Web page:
If there’s anything that’s been crystal clear from the flagship smartphones on 2018, it’s that they’re all boring. From Apple’s iPhone Xs to the Pixel 3, it’s the same story wherever you look: more speed, more camera, and more flashy features to try and tempt you.

Smartphone innovation has come to a crawl as the big players have begun struggling to justify the yearly upgrade cycle they’ve spent years pushing to make normal. People are upgrading less than ever, and whispers of peak smartphone are beginning to be uttered.

As it’s getting increasingly difficult to convince you to pull out your wallet on hardware, the push for features as a selling point has become a renewed focus across the board.

The race to the bottom for hardware is over, and everyone won: every device is high-end nowAbsolutely every smartphone out there is fast, with a great screen and a fantastic camera. Specifications simply don’t matter anymore, because everything’s great. All that’s left is software, and the ecosystem around the phone, to sell you the next big thing.

This is happening across the industry: Apple’s latest iPhone Xs introduced features like Smart HDR and adjustable depth control, while Google’s Pixel 3 touts Top Shots, Super Zoom and call screening. Samsung’s devices tout raw gaming power, while Huawei focuses on “AI powered” technology.

To stimulate sales, new categories have emerged. Now there’s your iPhone, but you better get the Airpods too. Oh, but don’t forget the Pixel 3 Stand, the HomePod and the Home Hub. The accessories, it seems, have sprung up as a side-effect of the increasing difficulty to sell on smartphone alone.

All of these things are software based or play into a larger ecosystem, with many of them layered on to make their respective devices appear worth upgrading for. The Pixel 3 is a respectable refresh of the Pixel 2 hardware, but it’s a smaller upgrade than your last one probably was, and unless you’re a few generations behind you probably don’t need it.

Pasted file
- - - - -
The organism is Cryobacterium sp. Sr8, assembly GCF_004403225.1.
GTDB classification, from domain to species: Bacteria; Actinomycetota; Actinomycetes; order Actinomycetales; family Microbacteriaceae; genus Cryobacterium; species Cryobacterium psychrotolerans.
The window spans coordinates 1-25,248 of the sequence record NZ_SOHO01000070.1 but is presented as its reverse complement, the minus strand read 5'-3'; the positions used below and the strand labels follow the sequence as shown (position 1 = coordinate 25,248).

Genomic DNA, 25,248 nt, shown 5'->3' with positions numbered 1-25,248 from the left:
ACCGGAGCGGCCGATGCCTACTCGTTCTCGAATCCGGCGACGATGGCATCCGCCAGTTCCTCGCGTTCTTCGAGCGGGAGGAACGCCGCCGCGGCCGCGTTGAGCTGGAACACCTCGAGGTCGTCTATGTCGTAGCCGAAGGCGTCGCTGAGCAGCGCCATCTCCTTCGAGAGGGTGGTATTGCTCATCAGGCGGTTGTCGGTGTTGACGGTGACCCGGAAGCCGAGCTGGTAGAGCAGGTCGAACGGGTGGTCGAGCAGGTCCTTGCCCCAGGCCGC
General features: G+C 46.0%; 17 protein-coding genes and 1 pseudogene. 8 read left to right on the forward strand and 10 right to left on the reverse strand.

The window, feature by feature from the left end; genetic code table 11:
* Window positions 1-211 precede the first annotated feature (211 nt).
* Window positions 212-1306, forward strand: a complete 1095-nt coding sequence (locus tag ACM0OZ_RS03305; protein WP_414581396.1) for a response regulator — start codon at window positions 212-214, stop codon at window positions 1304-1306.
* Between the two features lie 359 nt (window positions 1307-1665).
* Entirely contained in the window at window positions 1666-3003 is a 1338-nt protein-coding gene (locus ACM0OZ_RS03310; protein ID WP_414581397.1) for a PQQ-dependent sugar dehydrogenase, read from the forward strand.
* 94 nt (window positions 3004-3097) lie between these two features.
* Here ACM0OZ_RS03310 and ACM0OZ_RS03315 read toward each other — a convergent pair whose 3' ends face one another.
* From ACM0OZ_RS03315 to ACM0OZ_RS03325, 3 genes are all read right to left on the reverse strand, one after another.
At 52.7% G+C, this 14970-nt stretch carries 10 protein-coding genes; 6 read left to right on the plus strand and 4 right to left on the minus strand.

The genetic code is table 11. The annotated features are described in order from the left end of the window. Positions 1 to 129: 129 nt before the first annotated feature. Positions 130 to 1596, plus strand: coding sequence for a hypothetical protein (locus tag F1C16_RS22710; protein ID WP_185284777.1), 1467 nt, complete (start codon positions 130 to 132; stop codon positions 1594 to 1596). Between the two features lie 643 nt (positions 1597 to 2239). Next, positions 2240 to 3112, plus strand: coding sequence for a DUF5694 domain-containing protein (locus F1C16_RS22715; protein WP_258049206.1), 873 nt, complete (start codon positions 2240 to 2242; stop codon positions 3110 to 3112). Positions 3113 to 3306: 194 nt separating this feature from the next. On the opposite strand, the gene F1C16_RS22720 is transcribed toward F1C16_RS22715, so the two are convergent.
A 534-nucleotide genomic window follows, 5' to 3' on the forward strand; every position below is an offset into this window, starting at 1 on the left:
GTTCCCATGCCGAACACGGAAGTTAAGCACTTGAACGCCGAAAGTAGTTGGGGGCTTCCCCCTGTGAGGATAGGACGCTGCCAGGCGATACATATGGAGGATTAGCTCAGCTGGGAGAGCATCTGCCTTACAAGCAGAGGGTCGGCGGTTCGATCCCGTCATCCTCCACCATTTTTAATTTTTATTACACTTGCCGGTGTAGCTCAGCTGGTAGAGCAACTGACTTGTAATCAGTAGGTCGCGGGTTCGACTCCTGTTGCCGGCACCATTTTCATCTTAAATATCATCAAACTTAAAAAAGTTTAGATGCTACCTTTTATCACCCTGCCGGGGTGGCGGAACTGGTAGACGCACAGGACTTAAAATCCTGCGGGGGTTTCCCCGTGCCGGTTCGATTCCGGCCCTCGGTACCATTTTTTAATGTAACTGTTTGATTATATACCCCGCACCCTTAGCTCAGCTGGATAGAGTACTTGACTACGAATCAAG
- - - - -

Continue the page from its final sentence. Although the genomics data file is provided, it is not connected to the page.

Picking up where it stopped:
There’s a reason 2018 is the year of new form factors, giant screens, color options and quirky notch-based ways to stretch the screen to the edge of the display: they’re easy ways to provide new temptations to people who are still holding onto their old phone.

The same can be said of almost every other manufacturer in 2018, and none of this is a bad thing. Smartphones getting boring is a testament to how ubiquitous they’ve become, and how the supercomputers in our pockets are getting better at lasting longer. It’s better for the environment and your wallet to keep your phone for longer, which has become the new norm.

The only party it’s bad for is the company making the device. There’s already warning signs that smartphone sales are slowing, and companies like Apple almost exclusively rely on that revenue to pad their bottom lines — so prices are creeping upward gradually to hide that slowdown.

Watching smartphone keynotes this year, it’s clear that it’s harder than ever to build a convincing presentation without it becoming a complete bore.

Google's new 'Top Shot' camera mode.

Instead of being about how insane that new camera is, it’s about how AR can make dancing blobs hang out in your living room, or enhance your photos after the fact, the way it interacts with you via voice, and so on. Many of today’s improvements can be delivered via software, not hardware, leading to the end of the smartphone wars.

Almost all of these smartphone keynotes have become a spaghetti of features that sound fun or worth having at the time, but in reality you’ll probably never use them beyond the first day. 

In a year or two, it’s hard to imagine the phone keynote, or annual hardware update being a thing anymore: it’s just another performance bump, extra feature or whatever else. Maybe some of them matter, but the majority won’t.

Smartphones got so good they’re boring. 2018 has brought the pinnacle of pocket computing, and along with it, the most boring year yet as a side-effect.

I don’t think there’s another Big Revolution around the corner, just bickering over notches, camera lenses and other banalities that amounts to little for the user. Ten years after the race began, you can get killer hardware wherever you look, which fits into the way you want to live your life.

It’s just an ecosystem battle now, and what happens next is anyone’s guess. I suspect it’s about to get weirder.